Depending on the light, its colour and texture can also dramatically vary: A low hanging, fat harvest moon will look welcoming and generous when in October, it takes on a golden, orangey-yellow glow. In the winter, a small bluish-silvery moon can seem like a distant reminder of magical, outer worldly spheres, unknown and intangible, so far away in the sky.
So this past Monday, on April 14 2014, just two days after my birthday, I was sitting out in the garden, letting the pictures of a wonderful weekend glide by, sipping some wine and simply enjoying the mild night. I was mindlessly gazing into the sky when I spotted the full moon. I suddenly remembered that we were approaching a total lunar eclipse which made it even more special.
Later I learnt, that it was the first in more than three years to be visible and uninterrupted by sunrise. I also didn’t know that when a total lunar eclipse occurs, dispersed light from all the Earth’s sunrises and sunsets falls on the face of the moon at mid-eclipse which gives it a reddish hue and has coined the name “blood moon”. So a few nights ago, the moon had yet again undergone a transformation when after midnight it turned into an amazing, coppery red blood moon.
The moon will glow red three more times in the next 18 months, scientists say. It’s part of a lunar eclipse “tetrad”; a series of four consecutive total lunar eclipses that happen at about six-month intervals. The moon passes into the Earth’s shadow, and will begin to appear bright orange or red because of the way sunlight bends through the Earth’s atmosphere. The sunset hue can last up to an hour. According to the NASA, the next one is due October 8, 2014, followed by blood moons April 4, 2015 and September 28, 2015.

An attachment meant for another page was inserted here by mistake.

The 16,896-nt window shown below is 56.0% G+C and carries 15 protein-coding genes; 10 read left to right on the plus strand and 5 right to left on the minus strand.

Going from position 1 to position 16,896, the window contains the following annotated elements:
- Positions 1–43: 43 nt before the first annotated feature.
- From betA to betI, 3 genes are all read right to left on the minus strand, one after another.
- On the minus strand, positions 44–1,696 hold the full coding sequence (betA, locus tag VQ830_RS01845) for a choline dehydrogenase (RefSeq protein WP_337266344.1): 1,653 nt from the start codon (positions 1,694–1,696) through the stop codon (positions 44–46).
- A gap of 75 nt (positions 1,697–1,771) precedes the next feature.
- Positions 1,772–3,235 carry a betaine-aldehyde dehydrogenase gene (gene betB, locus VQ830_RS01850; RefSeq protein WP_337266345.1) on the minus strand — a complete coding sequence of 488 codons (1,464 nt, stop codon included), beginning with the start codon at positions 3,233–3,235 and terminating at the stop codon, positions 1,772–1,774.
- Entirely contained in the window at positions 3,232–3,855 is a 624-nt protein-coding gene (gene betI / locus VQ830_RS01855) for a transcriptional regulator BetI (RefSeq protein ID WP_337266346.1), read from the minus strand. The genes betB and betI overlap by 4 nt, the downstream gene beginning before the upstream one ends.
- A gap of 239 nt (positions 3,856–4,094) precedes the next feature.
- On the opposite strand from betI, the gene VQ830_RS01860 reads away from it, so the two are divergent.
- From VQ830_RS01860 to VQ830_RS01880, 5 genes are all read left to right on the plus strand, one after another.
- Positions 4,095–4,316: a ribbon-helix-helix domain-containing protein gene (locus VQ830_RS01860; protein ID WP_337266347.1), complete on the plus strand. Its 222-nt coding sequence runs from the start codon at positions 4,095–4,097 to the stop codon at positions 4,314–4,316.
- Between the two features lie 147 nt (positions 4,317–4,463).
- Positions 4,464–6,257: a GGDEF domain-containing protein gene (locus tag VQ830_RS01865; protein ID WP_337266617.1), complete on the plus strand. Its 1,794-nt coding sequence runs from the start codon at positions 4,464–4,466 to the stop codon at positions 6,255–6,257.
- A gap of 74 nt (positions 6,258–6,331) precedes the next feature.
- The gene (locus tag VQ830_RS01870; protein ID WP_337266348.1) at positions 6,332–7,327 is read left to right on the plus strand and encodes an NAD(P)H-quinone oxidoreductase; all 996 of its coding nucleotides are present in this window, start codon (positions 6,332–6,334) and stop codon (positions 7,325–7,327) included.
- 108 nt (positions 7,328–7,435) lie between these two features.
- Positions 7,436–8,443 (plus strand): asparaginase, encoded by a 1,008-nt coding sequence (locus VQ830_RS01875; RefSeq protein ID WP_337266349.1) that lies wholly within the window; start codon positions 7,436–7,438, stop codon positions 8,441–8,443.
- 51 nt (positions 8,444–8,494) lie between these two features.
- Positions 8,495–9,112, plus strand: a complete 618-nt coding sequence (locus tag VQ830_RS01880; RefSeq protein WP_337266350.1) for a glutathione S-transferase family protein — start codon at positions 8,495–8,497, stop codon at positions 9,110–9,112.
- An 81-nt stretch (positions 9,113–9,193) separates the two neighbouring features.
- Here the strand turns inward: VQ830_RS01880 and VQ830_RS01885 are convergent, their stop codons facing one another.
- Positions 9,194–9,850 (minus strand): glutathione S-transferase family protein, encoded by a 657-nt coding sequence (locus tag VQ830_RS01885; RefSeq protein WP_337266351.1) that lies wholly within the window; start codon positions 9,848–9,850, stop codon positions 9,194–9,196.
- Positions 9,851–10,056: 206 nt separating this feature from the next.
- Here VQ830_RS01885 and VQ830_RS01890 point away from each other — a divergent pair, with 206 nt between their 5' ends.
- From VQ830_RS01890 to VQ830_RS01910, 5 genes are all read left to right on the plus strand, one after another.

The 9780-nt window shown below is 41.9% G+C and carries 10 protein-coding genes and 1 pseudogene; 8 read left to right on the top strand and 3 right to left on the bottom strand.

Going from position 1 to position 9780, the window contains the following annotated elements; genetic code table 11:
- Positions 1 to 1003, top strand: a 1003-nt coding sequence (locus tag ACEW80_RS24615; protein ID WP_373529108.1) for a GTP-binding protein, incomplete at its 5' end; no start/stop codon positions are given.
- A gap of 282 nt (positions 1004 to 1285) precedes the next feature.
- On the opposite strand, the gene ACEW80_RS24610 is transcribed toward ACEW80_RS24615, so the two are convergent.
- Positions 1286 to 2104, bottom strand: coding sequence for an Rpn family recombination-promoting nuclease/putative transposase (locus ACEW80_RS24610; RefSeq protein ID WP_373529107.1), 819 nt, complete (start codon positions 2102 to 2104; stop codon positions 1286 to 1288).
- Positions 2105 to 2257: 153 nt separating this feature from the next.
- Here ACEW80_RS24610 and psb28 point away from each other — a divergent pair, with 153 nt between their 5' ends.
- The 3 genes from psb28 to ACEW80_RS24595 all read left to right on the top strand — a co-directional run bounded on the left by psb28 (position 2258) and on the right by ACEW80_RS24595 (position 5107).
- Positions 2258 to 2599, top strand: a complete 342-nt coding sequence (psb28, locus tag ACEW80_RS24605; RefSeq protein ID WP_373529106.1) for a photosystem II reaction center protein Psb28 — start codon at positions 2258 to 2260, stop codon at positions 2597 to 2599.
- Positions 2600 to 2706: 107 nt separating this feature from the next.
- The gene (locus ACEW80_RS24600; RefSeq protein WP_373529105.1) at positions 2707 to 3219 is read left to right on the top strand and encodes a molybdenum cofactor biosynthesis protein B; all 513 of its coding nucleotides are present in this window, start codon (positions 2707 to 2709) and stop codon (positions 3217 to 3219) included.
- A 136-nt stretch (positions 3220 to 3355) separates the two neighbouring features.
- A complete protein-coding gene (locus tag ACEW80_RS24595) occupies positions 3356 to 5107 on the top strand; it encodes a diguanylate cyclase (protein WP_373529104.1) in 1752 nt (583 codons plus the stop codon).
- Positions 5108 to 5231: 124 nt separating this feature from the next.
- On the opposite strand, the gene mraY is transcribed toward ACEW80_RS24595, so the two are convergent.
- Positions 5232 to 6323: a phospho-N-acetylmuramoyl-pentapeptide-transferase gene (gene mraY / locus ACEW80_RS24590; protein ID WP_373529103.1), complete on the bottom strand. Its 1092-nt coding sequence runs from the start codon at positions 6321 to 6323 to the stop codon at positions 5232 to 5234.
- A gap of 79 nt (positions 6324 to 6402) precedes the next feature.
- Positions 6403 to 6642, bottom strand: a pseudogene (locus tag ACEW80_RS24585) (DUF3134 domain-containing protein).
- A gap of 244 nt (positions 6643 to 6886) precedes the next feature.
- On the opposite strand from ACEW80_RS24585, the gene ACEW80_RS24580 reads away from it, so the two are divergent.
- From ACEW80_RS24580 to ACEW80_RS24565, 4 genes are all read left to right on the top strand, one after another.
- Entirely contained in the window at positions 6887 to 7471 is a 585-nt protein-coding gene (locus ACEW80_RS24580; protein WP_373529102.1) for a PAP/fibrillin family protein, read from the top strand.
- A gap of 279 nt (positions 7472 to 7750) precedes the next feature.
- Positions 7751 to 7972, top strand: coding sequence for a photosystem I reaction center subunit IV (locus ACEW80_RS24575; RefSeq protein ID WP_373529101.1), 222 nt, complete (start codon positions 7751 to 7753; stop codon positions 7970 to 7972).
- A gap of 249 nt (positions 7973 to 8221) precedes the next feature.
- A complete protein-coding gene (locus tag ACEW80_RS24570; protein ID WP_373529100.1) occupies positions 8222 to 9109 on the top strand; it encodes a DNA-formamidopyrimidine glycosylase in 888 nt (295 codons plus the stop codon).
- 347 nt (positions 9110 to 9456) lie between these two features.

I hadn’t though about Plunkett’s poem in a long time but the next morning I searched in my files and retrieved it again and posted it here in my blog. I am now sure that if I found a moon calendar of the late 19th or early 20th century, Plunkett’s night of inspiration, his sighting of a blood moon could be pin pointed. I find that quite amazing and symbolic: The cosmos – all elements of nature – will autonomously and relentlessly pursue their cycles. Which shows yet again in a very beautiful and haunting way that on earth we are all just visitors. On the other hand, for thousands of years, man- and womenfolk have made these very same experiences, have been in awe or threatened by nature’s moods and spectacles, gazed at the same moon, sun and stars. This means we are all connected which makes the poem and that night indeed a very spiritual one.
 Comprising 390 poems by 162 authors, this unique anthology strings together “such poems as contain intimations of a consciousness wider and deeper than the normal.” Spanning five centuries, every era of the great spiritualists is represented: from the Metaphysical Poets, like Donne and Traherne, to the Romantics, including Tennyson and Browning, to the Moderns, such as Yeats and Noyes.
Plunkett’s last verse is: O Sun, O Christ, O bleeding Heart of flame! / Thou givest Thine agony as our life’s worth, / And makest it infinite, lest we have dearth / Of rights wherewith to call upon Thy Name; / Thou pawnest Heaven as a pledge for Earth / And for our glory sufferest all shame.